Hair Dye and Hair Bleach: How Do They Work?


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I recently bleached the tips of my hair, then dyed it red. It got me wondering how the hair dying process really worked. I noticed the moment I bleached my hair started becoming dry and split ends seemed to be popping up all over the place, so I will be talking about the causes of this too.

Hair bleach contains ammonia and peroxide. Ammonia is a colorless, pungent, suffocating, high-water-soluble, gaseous compound (dictionary.com) usually used in fertilizers and disinfectants. Peroxide, also known as hydrogen peroxide, is a liquid that is simply used as a bleaching agent. (dictionary.com) The ammonia works as a catalyst that activates the peroxide (bleaching agent). Once the bleach is applied to the hair, the bleach oxidizes with the melanin molecules found in hair causing it to become lighter. Hair melanin is what determines our hair color, hence if you have a lot of melanin, your hair is dark, if you have little melanin, your hair color is light. 

Hair dye works similarly to bleach, just not as strong. It also contains ammonia and hydrogen peroxide. The dye breaks into the open cuticles of one's hair. The reaction opens and expands hair molecules to the point that they cannot be washed out, hence making it permanent. There are temporary dyes as well which is less harmful to hair.

I can conclude from my research that my hair has been drying out because of the harsh chemicals in the dye and bleach. The reactions formed during the hair dying process also destroyed the nutrients and healthy oils in my hair, hence the split ends. Any chemicals put into hair has the potential to destroy it. After reading about this, would you want to dye your hair?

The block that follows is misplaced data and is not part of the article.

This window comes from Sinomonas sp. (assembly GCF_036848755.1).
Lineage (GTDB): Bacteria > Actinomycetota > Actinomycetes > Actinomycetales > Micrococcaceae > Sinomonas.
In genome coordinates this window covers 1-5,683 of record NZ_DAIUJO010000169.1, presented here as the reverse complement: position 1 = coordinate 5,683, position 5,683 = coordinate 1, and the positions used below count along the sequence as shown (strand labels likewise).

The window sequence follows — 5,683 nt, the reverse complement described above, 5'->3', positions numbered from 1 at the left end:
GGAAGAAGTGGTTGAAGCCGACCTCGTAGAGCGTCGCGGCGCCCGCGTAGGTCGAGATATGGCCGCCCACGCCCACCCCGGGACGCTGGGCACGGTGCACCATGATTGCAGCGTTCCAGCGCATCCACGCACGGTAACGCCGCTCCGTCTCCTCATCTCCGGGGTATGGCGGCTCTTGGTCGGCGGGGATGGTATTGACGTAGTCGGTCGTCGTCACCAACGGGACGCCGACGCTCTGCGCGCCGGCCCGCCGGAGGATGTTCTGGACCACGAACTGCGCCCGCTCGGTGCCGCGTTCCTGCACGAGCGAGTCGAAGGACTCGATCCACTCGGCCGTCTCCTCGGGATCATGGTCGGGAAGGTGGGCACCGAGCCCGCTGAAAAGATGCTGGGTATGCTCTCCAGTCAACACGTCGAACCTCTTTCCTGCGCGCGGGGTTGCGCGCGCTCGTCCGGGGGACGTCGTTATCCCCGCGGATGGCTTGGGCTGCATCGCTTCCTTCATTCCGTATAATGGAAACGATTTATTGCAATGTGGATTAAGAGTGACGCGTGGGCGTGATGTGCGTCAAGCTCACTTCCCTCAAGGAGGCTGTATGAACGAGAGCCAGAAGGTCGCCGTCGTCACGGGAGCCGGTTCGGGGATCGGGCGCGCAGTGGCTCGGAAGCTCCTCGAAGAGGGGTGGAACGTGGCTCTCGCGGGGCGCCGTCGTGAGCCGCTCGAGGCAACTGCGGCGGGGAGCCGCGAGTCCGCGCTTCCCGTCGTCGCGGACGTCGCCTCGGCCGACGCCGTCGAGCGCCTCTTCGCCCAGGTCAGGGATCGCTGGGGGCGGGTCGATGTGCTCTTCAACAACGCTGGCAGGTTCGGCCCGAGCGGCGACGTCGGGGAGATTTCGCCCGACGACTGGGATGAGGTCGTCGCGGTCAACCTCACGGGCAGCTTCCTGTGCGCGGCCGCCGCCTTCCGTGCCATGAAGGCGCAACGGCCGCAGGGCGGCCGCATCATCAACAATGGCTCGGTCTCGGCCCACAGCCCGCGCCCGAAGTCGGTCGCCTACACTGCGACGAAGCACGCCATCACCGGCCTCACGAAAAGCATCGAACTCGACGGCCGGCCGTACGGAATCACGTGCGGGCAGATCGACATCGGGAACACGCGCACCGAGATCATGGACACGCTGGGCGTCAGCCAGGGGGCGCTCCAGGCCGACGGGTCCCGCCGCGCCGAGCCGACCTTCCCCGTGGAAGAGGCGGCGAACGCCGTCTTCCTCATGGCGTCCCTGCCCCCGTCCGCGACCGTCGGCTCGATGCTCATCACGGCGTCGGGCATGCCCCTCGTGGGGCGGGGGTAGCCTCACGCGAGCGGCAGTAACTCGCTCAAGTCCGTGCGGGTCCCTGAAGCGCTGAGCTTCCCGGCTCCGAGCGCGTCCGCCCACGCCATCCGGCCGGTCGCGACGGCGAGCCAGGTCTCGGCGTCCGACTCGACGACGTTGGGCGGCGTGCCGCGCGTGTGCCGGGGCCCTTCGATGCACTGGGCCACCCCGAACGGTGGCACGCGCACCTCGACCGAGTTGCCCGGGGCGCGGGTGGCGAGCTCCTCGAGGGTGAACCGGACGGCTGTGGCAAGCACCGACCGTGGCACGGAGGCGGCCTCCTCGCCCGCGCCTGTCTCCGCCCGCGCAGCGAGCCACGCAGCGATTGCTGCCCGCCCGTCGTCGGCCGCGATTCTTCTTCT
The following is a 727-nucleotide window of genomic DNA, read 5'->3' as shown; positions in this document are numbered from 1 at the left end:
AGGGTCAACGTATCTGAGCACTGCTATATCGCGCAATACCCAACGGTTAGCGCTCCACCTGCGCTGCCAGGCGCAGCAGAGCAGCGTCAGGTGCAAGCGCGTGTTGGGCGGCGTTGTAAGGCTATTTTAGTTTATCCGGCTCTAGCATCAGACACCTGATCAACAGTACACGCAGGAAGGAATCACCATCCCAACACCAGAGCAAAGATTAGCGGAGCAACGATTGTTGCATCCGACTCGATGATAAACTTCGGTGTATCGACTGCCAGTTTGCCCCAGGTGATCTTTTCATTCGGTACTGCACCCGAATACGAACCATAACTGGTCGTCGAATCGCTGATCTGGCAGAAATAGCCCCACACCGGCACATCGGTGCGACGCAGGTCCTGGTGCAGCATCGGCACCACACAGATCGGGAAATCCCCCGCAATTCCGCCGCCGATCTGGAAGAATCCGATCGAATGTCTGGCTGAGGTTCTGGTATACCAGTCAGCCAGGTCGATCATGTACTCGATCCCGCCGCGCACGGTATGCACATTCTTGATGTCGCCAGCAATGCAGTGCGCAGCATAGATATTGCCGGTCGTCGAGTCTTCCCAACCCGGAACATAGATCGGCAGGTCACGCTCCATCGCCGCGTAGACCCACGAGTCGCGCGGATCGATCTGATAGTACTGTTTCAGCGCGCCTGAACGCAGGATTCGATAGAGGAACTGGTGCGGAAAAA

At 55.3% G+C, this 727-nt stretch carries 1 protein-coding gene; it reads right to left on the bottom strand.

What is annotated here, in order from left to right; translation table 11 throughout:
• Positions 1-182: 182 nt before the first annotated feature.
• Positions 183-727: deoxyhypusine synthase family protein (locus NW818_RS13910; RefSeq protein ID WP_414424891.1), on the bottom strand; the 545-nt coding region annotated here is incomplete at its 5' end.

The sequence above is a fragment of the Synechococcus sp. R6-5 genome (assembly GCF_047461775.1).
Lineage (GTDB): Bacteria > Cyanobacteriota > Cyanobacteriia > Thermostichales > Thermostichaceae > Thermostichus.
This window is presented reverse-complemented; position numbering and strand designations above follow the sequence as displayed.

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2 Comments

I dyed the tips of my hair red when I was in high school. I have blonde hair and the dye stayed in FOREVER. When I was reading your blog I was wondering why dye seems to stay longer in light colored hair than it does in dark colored hair. You state that light hair has low melanin and that the dye oxidizes with the melanin molecules in the hair. If there are fewer melanin molecules in my hair, wouldn't this mean that the hair dye would come out quicker? I am probably just confusing myself though!

My friend has dirty blonde hair and she dyed the back of it red but she didn't need bleach for the color to show and her color stayed for a while. I guess it depends on how blonde your hair is for the color to stay, which is why if you have darker hair then you'd have to bleach it for the color to stay permanent/ show. I think since your hair is already blonde the color stays longer cause you didn't have to bleach it. With darker hair, the bleach damages the hair and that could cause breakage which may be the reason why the color doesn't last as long.

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